BETA

Russia and the freedom to worship

Standing firm on the belief that freedom to worship is a fundamental human right, U.S. Sen. Robert Bennett went to Moscow as a representative of Congress for meetings with leaders of Russia's Parliament and President Boris Yelstin's administration.

Sen. Bennett, R-Utah, was in Russia Sept. 6-10 in a wake of concern created over a bill passed in June by Russia's parliament that would place severe restrictions on minority religions in Russia, including the LDS Church, Roman Catholic Church and several Protestant denominations. One of the provisions of the bill would restrict activities of churches new to Russia in the past 15 years. Among the restrictions would be a ban on missionary activity by members of churches from foreign countries unless they obtained permission from established Russian religious organizations, and prohibitions on churches owning property in Russia.President Yelstin issued a Kremlin statement that the bill contradicted Russia's constitutional guarantee of equality for all faiths and vetoed the bill in late July. However, many leaders of churches in Russia and lawmakers in the West fear that a "compromise bill" the Duma (lower parliament) is now working on is worse than the first bill.

Sen. Bennett, a former bishop, told the Church News that he did not go to Russia to look after concerns of just Latter-day Saints. "I was there under the sponsorship of the State Department, although the State Department knew, of course, that I was a Mormon and that I would be concerned about the Church's interest. In this circumstance, they felt that the Church's interest and the country's interest coincided.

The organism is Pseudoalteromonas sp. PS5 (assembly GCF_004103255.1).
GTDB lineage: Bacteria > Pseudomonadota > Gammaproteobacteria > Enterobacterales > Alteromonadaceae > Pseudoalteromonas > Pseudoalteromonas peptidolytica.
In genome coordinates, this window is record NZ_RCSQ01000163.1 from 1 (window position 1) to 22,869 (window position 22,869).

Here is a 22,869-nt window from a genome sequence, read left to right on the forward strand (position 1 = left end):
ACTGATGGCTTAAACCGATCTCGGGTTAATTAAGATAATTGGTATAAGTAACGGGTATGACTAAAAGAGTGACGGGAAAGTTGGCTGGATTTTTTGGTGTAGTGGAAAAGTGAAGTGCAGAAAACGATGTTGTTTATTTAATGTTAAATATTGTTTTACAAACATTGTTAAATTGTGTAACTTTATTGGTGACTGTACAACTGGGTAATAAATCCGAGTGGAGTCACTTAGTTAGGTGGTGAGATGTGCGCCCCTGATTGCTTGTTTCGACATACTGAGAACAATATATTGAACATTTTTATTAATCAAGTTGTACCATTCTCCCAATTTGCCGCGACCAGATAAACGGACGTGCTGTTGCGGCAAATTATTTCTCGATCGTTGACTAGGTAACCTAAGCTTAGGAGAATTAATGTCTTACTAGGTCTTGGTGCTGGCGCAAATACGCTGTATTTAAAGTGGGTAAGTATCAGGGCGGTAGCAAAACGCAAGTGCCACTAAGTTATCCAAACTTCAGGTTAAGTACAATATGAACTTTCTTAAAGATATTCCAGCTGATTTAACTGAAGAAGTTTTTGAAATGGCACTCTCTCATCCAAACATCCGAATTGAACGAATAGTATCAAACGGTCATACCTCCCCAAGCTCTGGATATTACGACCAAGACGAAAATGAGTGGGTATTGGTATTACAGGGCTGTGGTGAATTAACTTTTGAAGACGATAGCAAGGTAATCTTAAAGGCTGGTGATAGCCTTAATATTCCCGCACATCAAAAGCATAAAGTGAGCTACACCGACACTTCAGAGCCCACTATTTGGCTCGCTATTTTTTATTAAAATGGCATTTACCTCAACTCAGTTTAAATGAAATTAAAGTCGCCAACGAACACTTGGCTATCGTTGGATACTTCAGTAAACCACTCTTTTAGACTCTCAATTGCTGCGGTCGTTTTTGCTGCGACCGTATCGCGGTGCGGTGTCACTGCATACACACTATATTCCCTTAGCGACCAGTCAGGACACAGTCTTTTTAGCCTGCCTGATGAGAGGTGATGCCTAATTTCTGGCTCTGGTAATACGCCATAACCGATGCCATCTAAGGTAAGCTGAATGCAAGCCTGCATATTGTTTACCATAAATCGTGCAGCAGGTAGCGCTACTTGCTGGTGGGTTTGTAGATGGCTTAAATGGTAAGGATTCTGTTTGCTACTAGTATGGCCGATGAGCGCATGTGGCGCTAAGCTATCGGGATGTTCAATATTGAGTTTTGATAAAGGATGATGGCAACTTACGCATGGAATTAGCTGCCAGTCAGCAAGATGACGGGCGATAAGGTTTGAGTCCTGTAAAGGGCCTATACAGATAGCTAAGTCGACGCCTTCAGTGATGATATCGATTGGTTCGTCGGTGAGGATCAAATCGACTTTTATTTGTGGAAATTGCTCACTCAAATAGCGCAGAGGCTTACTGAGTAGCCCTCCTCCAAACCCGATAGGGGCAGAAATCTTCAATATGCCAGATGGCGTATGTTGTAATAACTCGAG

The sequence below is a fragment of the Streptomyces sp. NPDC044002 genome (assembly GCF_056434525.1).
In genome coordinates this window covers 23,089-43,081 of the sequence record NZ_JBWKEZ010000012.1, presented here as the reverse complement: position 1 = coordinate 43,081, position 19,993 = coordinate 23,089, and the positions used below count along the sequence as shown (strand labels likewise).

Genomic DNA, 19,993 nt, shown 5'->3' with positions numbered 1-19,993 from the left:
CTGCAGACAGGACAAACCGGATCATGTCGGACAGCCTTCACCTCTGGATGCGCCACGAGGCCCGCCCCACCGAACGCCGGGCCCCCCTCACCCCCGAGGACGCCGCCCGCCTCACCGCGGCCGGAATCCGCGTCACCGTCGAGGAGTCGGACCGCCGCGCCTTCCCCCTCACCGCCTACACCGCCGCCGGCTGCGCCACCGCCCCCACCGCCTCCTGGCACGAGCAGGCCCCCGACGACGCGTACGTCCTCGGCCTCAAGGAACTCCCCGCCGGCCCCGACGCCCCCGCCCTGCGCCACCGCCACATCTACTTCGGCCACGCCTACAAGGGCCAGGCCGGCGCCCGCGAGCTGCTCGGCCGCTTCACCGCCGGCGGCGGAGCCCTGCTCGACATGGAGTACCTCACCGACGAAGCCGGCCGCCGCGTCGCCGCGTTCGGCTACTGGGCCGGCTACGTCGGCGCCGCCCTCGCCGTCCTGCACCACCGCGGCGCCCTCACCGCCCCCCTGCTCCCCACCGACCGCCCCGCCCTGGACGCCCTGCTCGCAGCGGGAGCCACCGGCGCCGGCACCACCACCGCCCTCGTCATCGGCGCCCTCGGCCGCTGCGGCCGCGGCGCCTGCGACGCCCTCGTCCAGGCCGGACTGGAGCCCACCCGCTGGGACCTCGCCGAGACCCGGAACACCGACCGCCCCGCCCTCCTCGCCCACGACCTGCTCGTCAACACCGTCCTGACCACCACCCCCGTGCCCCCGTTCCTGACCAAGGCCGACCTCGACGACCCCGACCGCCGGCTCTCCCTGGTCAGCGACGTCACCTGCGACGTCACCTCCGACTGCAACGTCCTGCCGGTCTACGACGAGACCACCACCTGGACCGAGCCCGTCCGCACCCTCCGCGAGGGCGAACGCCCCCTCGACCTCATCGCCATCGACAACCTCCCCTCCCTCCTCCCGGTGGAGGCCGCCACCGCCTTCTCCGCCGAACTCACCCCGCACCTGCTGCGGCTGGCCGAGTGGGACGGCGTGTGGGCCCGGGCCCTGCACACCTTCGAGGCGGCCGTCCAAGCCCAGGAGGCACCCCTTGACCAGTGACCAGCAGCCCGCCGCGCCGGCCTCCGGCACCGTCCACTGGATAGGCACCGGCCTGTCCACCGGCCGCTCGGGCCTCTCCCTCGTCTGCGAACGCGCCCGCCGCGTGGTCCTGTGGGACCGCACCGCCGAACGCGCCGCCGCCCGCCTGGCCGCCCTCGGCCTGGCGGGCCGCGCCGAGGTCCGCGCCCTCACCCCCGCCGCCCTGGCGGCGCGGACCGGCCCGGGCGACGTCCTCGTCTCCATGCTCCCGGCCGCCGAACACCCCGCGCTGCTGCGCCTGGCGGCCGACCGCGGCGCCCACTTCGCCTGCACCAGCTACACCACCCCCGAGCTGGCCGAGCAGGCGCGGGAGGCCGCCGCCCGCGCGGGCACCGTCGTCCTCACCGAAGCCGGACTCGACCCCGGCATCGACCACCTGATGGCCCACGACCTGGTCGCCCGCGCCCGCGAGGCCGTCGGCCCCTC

"I did not identify myself as speaking on behalf of the Mormon Church in these meetings," Sen. Bennett said. "I was there officially as a representative of the U.S. Congress, specifically the Appropriations Committee. But whenever they wanted examples of how the proposed law would be damaging to a western religion, I gave them examples from my own experiences in the Church. Virtually in every interview the fact that I am a Mormon came up. I was very pleased that the reaction in every instance was very positive. They had a good view of Mormons, had nothing but good things to say about the Mormons. They kept assuring me that Mormons have `nothing to worry about under our legislation.' "

Sen. Bennett said he was heartened by what he heard during the discussions with Russian officials. However, he said, "Until they make that very clear in the law, we need to stay vigilant on this issue. But I was very pleased that the Church had a good image over there."

He attributed that good image to "the way the Church has conducted itself in Russia. None of these people ever indicated they'd ever had a contact with a missionary, but they had had contacts with Church officials and Church representatives discussing the various legal aspects of getting the Church registered and recognized in Russia. One Duma member had had a specific experience with Church representatives who had been in to see him in his official capacity. He spoke very favorably about that and how it had been handled and how professionally they had presented themselves."